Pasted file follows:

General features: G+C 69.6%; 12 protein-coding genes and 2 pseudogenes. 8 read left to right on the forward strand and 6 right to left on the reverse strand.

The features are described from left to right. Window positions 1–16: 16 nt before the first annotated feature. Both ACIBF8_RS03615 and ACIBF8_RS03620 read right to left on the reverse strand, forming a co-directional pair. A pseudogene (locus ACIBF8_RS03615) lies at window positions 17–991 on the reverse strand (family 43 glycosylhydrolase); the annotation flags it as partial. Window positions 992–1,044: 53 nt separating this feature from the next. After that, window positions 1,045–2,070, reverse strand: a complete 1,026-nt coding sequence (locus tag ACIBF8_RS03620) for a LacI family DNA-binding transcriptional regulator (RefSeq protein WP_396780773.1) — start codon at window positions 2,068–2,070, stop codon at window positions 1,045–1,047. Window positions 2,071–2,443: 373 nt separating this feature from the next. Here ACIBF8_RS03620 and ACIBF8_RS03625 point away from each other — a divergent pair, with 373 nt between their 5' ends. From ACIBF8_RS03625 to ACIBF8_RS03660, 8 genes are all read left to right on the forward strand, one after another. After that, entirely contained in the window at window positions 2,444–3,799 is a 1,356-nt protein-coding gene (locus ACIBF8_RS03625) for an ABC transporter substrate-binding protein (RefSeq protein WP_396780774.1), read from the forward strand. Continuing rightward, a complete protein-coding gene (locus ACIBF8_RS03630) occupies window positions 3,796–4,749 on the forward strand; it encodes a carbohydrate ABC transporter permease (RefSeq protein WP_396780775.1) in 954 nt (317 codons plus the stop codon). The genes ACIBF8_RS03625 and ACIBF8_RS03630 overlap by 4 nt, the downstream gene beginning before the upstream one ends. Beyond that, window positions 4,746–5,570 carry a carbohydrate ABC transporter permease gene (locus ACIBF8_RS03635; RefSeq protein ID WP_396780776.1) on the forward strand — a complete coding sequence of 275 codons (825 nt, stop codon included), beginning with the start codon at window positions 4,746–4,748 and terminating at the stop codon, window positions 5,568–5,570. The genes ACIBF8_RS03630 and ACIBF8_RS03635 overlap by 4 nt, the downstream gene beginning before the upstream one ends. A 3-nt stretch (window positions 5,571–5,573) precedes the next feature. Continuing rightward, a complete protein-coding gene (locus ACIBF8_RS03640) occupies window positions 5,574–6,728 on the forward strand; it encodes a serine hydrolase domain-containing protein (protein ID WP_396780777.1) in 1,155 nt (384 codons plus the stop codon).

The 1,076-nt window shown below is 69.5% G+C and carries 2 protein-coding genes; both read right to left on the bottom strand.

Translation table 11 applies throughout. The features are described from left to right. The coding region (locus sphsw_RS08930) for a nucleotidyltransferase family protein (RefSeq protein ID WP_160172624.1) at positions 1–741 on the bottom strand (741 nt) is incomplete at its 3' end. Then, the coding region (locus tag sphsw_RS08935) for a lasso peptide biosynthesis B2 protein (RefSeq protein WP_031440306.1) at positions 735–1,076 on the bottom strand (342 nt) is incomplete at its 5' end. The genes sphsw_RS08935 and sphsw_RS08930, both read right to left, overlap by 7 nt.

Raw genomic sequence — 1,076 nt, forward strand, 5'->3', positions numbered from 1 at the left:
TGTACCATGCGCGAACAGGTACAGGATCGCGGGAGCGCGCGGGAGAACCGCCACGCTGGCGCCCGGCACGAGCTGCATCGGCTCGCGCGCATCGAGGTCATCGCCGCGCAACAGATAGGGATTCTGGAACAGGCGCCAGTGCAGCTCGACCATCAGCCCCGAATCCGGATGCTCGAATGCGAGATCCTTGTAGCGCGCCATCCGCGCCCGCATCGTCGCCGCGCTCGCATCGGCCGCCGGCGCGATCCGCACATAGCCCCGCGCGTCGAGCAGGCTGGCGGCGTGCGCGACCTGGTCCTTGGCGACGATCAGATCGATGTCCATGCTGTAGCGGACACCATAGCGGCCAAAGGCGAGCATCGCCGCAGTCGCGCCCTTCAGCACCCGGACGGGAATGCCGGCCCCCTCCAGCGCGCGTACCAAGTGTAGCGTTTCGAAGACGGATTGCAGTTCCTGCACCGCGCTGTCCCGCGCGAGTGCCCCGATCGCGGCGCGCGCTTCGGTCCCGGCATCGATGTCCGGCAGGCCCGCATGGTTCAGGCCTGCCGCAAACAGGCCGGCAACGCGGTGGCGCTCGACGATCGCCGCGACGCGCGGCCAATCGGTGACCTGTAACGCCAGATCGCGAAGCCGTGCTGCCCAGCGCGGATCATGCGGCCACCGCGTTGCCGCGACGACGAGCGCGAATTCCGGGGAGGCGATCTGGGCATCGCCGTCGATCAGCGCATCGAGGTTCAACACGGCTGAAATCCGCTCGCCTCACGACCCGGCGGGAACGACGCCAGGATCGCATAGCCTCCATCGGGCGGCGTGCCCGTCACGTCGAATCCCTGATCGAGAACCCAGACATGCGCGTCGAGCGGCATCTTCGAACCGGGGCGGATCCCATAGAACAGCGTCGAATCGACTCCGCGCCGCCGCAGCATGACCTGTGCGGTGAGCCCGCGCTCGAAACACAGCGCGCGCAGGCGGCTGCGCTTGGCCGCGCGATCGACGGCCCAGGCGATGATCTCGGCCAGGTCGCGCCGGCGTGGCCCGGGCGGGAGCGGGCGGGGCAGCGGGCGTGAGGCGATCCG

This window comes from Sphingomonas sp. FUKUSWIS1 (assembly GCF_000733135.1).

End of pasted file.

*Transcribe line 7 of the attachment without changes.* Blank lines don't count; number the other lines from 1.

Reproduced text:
This window comes from Sphingomonas sp. FUKUSWIS1 (assembly GCF_000733135.1).